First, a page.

Several other buildings were also set alight during extensive clashes across a broad swathe of central Athens.

    Two employees, covered in black from the smoke, cry out in terror from the top floor of the Marfin Egnatia Bank where they were trapped

    [​IMG] Smoke pours from the bank as the two trapped women peer desperately down from the balcony

    They included the finance ministry in charge of the austerity programme.
    The protests came amid a 24-hour nationwide general strike that grounded all flights to and from Greece, shut down ports, schools and government services and left hospitals working with emergency medical staff.
    The Acropolis and all other ancient sites were closed, while journalists also walked off the job, suspending television and radio news broadcasts.

    [​IMG] Under attack: Riot police react to a Molotov cocktail as it explodes on a bridge during the demonstrations

    Scene of horror: Riot police in front of the burnt-out Marfin Egnatia Bank, where three people died after it was set ablaze during the massive demonstration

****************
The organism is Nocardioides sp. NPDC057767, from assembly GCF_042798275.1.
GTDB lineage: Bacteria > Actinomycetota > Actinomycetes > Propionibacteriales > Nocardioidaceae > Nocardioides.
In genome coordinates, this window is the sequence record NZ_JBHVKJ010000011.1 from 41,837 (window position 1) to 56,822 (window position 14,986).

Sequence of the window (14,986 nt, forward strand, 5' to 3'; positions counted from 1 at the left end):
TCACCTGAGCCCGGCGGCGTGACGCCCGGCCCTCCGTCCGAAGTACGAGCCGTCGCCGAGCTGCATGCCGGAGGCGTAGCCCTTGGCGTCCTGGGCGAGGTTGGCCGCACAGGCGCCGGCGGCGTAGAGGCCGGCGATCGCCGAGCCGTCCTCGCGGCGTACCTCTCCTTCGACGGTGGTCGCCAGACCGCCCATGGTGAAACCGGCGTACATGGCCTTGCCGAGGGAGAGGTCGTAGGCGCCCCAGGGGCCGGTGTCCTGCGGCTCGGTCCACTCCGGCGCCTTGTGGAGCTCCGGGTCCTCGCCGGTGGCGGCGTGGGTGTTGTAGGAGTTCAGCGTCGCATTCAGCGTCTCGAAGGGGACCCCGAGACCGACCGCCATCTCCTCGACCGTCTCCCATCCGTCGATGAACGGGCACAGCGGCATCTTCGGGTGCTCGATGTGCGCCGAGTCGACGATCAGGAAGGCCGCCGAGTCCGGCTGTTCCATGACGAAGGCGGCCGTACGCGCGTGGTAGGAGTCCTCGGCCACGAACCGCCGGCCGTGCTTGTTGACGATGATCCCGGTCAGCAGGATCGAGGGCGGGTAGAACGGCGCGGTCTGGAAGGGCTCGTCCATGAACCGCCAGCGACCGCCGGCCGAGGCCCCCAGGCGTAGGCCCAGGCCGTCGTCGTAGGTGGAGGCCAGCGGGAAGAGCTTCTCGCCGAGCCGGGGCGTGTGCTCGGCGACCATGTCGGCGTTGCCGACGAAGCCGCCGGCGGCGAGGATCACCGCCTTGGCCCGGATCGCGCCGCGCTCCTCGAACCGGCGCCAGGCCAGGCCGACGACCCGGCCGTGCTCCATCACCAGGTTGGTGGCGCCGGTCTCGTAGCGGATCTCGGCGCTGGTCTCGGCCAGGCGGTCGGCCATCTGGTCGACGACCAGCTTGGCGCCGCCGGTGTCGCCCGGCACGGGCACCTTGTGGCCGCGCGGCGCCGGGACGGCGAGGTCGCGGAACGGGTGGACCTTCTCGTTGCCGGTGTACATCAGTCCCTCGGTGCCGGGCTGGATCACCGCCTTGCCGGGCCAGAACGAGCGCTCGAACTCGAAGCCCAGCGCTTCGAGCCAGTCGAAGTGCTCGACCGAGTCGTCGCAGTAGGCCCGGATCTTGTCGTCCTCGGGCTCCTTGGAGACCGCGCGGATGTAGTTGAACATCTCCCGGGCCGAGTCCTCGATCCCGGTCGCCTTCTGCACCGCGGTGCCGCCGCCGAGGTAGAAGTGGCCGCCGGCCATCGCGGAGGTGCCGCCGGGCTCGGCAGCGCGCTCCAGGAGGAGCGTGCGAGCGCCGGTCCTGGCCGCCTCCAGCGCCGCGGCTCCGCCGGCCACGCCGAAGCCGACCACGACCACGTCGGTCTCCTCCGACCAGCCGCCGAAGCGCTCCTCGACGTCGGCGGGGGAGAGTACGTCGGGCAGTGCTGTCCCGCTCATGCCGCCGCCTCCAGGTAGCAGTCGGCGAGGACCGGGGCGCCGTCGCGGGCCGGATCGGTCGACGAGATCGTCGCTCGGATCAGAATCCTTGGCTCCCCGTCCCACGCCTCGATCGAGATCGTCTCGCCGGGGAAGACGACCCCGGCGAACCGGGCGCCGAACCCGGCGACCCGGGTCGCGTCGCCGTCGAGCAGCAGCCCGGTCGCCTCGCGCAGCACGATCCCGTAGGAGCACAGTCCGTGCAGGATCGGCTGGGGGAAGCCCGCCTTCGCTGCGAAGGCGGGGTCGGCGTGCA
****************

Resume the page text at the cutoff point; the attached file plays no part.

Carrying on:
Police said 18 people had been injured and 12 arrested for carrying weapons and resisting authorities.

    Last night there were fears that the violence could continue for at least another day.

    Greece has seen its borrowing costs on the international market soar to unsustainably high levels, reaching interest rates of above 10 per cent - four times those of Germany's.

    Without the eurozone and IMF rescue package - under which Athens will receive loans at interest rates of about 5 per cent - the country will be unable to refinance its debt.
    [​IMG] 'Murder': A medic prepares to remove the body of a woman who perished in the bank fire

    However, there are fears that the bailout won't stop the debt crisis from spreading to other financially troubled EU countries like Portugal and Spain. Yesterday, credit ratings agency Moody's put Portugal on watch for a possible downgrade.

    In Germany, Chancellor Angela Merkel urged parliament to quickly pass her country's share of the bailout, warning that 'nothing less than the future of Europe' was at stake.
    European Council president Herman van Rompuy said last night: 'We are all concerned by the Greek economic and budgetary situation but at this moment our thoughts are with the human victims in Athens.'

    [​IMG] Rising up: Demonstrators massing in Syntagma Square in front of the Greek parliament in Athens